Skipper Rory Best has called on his Ireland team-mates to step up one last time and claim just the third Grand Slam in Ireland’s history against England this weekend.
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Joe Schmidt’s side won the Six Nations title for the third time in five years over the weekend thanks to their victory over Scotland and England’s loss in France, but there is still a Grand Slam and Triple Crown on the line when they travel to Twickenham on Saturday (2.45pm kick-off).
And despite banking 19 points from a possible 20 over the first four games of the championship, Best believes Ireland will have to be even better to break England’s long unbeaten home run under Eddie Jones.
He is backing young players like Ulster try-scoring sensation Jacob Stockdale to keep writing their names in the history books.
“They are a young group but they have it in them,” he asserted. “It’s going to be a big game for us,” added Best, who is expected to have his new contract confirmed before the end of this month.
“They all are, but whenever you put yourself in a position to win everything in a Six Nations, in this great championship, it becomes massive.
“We’ve tried to improve game on game and it has to be the same again. We have to have saved the best for last, that’s what it’s going to take.”
Since becoming Ireland captain in 2016 following the retirement of Paul O’Connell, Best has led sides who have beaten the All Blacks, won in South Africa and now claimed a Six Nations title.
Best dismissed any notion though that adding a Grand Slam to that list would be any sort of personal accolade.
“It’d be special, it’d be special for everyone in the squad though,” he said.
“It’s a squad thing and that’s what it’s all about.
“I’m the one lucky enough to be captain but we have a lot of good leaders in that squad and it’s really showed at times throughout this tournament.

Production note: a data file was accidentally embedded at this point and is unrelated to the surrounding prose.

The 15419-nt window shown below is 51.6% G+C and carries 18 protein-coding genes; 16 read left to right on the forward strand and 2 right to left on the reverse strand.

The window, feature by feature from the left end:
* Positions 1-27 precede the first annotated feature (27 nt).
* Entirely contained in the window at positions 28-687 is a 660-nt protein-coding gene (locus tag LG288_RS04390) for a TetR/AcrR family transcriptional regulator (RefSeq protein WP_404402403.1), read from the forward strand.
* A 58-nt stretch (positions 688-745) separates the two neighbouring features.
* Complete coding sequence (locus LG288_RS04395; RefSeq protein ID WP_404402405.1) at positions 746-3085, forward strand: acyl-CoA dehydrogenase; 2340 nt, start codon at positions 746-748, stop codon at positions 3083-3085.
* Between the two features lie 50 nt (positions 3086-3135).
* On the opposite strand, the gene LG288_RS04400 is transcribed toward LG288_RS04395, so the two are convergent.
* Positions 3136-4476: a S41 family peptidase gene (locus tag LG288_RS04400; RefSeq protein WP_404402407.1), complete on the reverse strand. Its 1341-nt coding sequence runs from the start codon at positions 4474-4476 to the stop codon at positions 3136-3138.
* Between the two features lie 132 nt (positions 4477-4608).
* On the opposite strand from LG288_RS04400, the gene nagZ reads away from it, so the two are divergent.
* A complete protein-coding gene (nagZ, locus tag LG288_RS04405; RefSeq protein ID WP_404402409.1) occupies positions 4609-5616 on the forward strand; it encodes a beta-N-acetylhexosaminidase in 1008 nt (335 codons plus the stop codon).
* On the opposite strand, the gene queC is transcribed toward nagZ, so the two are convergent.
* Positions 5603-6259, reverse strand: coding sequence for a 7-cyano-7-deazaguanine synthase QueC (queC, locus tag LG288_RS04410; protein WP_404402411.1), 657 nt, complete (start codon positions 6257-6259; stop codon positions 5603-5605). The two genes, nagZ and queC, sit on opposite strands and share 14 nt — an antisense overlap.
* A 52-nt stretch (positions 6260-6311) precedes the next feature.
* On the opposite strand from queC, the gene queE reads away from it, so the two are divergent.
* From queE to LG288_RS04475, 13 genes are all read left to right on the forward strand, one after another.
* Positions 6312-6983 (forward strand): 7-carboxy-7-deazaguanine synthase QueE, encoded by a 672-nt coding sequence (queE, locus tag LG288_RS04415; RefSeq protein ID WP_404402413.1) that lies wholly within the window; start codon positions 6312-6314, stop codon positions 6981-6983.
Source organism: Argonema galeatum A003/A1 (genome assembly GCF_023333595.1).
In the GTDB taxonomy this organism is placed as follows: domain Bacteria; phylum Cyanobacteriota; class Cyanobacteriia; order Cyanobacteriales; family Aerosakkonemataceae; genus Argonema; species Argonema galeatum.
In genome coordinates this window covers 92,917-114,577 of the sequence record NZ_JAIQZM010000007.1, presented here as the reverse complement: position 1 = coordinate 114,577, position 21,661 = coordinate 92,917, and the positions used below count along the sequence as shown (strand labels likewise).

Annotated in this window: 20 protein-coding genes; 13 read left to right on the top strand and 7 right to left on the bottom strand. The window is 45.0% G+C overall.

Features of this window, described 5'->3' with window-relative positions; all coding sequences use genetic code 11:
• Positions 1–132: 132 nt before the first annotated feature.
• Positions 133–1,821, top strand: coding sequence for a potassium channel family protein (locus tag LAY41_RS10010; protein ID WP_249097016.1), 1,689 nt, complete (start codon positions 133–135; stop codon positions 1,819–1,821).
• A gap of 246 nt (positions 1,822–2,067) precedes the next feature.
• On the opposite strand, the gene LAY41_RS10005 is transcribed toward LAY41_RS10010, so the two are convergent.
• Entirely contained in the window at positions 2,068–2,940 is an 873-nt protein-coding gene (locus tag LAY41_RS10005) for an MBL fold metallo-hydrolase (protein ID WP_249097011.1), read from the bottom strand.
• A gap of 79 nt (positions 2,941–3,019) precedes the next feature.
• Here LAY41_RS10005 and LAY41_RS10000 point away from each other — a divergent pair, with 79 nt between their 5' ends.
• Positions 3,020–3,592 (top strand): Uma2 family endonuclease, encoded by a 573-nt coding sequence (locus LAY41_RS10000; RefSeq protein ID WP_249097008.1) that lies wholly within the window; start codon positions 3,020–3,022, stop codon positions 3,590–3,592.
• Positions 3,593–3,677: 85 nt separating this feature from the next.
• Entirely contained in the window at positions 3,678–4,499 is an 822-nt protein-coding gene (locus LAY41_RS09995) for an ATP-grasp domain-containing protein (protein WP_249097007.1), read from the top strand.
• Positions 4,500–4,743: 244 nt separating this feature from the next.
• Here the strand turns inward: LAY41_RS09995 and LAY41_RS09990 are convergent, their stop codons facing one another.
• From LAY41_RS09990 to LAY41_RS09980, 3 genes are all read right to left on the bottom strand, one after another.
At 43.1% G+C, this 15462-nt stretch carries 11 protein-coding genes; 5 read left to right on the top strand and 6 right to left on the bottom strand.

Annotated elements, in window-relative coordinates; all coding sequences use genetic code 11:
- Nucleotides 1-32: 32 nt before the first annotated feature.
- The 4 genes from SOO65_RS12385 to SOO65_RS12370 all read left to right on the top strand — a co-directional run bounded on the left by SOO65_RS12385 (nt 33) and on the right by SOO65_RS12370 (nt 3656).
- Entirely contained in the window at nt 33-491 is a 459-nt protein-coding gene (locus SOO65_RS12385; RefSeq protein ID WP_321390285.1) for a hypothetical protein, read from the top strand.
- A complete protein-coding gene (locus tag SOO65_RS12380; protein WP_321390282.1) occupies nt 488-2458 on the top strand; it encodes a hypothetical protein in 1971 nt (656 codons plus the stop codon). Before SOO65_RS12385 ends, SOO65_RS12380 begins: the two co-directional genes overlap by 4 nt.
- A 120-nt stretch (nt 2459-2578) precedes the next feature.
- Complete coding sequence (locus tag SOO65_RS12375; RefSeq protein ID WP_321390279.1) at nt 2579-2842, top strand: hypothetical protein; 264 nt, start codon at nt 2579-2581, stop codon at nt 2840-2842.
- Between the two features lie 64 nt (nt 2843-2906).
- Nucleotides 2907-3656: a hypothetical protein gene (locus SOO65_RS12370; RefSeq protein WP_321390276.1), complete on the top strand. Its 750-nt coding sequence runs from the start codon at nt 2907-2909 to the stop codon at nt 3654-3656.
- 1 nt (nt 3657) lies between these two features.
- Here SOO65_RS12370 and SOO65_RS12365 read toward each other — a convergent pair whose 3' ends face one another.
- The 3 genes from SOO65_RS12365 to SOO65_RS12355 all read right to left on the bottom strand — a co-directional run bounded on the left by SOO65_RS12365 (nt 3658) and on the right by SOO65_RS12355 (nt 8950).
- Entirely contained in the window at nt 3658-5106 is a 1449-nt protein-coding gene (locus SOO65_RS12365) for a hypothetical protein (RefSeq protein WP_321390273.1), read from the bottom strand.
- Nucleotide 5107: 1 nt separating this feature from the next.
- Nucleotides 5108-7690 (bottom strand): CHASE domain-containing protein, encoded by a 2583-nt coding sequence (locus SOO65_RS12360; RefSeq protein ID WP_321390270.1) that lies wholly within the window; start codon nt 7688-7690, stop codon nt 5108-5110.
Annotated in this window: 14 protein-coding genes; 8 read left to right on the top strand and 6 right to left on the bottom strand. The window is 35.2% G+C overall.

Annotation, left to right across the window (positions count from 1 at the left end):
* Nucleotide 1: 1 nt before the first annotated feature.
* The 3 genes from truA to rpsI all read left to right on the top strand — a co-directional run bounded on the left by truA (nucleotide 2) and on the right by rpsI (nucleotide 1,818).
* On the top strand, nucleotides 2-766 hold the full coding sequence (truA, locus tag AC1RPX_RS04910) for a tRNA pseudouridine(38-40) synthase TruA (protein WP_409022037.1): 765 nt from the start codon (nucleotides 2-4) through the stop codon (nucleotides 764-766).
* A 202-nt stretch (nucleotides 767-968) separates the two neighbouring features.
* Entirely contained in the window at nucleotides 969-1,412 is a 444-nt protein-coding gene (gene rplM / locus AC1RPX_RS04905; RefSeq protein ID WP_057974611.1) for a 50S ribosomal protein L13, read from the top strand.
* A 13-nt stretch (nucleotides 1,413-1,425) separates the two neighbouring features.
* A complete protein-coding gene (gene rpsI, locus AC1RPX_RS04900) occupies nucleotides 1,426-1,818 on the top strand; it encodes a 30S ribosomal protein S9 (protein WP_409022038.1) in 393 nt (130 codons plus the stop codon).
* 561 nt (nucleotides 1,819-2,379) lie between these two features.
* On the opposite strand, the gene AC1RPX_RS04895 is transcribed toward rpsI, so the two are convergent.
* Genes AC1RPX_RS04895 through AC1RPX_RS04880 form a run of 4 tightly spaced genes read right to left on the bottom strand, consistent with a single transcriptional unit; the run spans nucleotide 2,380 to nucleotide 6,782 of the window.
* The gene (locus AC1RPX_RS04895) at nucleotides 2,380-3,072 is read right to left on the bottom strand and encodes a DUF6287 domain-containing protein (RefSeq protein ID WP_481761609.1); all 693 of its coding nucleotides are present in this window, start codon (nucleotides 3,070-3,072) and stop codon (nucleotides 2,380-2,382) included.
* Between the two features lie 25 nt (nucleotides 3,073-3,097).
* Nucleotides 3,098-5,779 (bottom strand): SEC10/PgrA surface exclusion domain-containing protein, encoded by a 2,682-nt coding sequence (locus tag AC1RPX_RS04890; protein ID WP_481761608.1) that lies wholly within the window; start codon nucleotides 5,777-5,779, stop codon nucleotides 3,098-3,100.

“At times when we were under pressure (on Saturday), and Scotland we’re playing chaotic, uncontrolled rugby, we were able to get our breath back and the spine of the team is really important in that.”
With the most recent of Ireland’s previous two Grand Slams coming in 2009, Best is one of only two members of the current squad who know what it’s like to achieve the holy grail of northern hemisphere rugby.
The 35-year-old, who played all five matches of that campaign, starting one, thinks that the make-up of the panel means they will be able to insulate themselves against pressure from the weight of history.
“The key for us is to make sure we approach it the same way we do with every game,” he said. “The beauty of this squad is that we never get too far ahead of ourselves. People get bored of us saying all championship long that it’s one game at a time, but that’s the mentality.
“We chip off each game as it comes. We got another five points (against Scotland) and it’s a big week ahead for us because of what we’ve done previously so we have to stick to that.
“I think, by and large, we’re in a bubble. When things aren’t going well, you’re shielded a bit from it and it’s the same when there’s a big game. Everyone is aware how big the game is and how big the challenge is to go there and win, they haven’t lost at home there under Eddie Jones, and it’s going to be a massive challenge.
“But as much as possible you have to treat it like another game.
“We know what works for us, we know what position we have to be in, and we have to get all those processes right and go into Saturday with that confidence behind us then leave everything out there.”